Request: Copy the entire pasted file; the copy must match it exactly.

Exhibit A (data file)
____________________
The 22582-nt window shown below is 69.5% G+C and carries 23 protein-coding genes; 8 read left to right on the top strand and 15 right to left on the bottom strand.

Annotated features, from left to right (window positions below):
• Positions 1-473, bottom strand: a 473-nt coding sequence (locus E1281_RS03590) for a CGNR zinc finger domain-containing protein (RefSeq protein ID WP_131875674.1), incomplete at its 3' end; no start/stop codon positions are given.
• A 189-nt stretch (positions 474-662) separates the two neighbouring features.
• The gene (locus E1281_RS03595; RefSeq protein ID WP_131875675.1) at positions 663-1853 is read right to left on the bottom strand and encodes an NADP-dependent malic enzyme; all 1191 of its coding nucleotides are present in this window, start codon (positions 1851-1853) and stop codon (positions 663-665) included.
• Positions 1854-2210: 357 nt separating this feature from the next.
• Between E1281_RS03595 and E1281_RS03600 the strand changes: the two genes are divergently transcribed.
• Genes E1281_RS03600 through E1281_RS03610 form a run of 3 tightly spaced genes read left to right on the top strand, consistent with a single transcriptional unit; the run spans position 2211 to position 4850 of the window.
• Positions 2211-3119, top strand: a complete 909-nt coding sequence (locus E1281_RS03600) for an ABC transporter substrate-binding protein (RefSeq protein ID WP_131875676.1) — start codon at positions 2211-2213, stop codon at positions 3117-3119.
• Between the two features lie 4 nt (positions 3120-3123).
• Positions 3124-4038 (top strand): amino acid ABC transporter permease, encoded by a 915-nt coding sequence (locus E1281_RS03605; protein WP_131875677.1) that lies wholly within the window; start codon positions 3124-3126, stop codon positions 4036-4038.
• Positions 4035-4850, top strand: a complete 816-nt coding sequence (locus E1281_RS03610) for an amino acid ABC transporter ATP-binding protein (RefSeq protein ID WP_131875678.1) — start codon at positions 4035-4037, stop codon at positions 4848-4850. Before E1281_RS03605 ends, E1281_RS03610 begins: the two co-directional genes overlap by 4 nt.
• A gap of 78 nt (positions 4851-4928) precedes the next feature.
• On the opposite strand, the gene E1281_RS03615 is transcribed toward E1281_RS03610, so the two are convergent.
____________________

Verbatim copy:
The 22582-nt window shown below is 69.5% G+C and carries 23 protein-coding genes; 8 read left to right on the top strand and 15 right to left on the bottom strand.

Annotated features, from left to right (window positions below):
• Positions 1-473, bottom strand: a 473-nt coding sequence (locus E1281_RS03590) for a CGNR zinc finger domain-containing protein (RefSeq protein ID WP_131875674.1), incomplete at its 3' end; no start/stop codon positions are given.
• A 189-nt stretch (positions 474-662) separates the two neighbouring features.
• The gene (locus E1281_RS03595; RefSeq protein ID WP_131875675.1) at positions 663-1853 is read right to left on the bottom strand and encodes an NADP-dependent malic enzyme; all 1191 of its coding nucleotides are present in this window, start codon (positions 1851-1853) and stop codon (positions 663-665) included.
• Positions 1854-2210: 357 nt separating this feature from the next.
• Between E1281_RS03595 and E1281_RS03600 the strand changes: the two genes are divergently transcribed.
• Genes E1281_RS03600 through E1281_RS03610 form a run of 3 tightly spaced genes read left to right on the top strand, consistent with a single transcriptional unit; the run spans position 2211 to position 4850 of the window.
• Positions 2211-3119, top strand: a complete 909-nt coding sequence (locus E1281_RS03600) for an ABC transporter substrate-binding protein (RefSeq protein ID WP_131875676.1) — start codon at positions 2211-2213, stop codon at positions 3117-3119.
• Between the two features lie 4 nt (positions 3120-3123).
• Positions 3124-4038 (top strand): amino acid ABC transporter permease, encoded by a 915-nt coding sequence (locus E1281_RS03605; protein WP_131875677.1) that lies wholly within the window; start codon positions 3124-3126, stop codon positions 4036-4038.
• Positions 4035-4850, top strand: a complete 816-nt coding sequence (locus E1281_RS03610) for an amino acid ABC transporter ATP-binding protein (RefSeq protein ID WP_131875678.1) — start codon at positions 4035-4037, stop codon at positions 4848-4850. Before E1281_RS03605 ends, E1281_RS03610 begins: the two co-directional genes overlap by 4 nt.
• A gap of 78 nt (positions 4851-4928) precedes the next feature.
• On the opposite strand, the gene E1281_RS03615 is transcribed toward E1281_RS03610, so the two are convergent.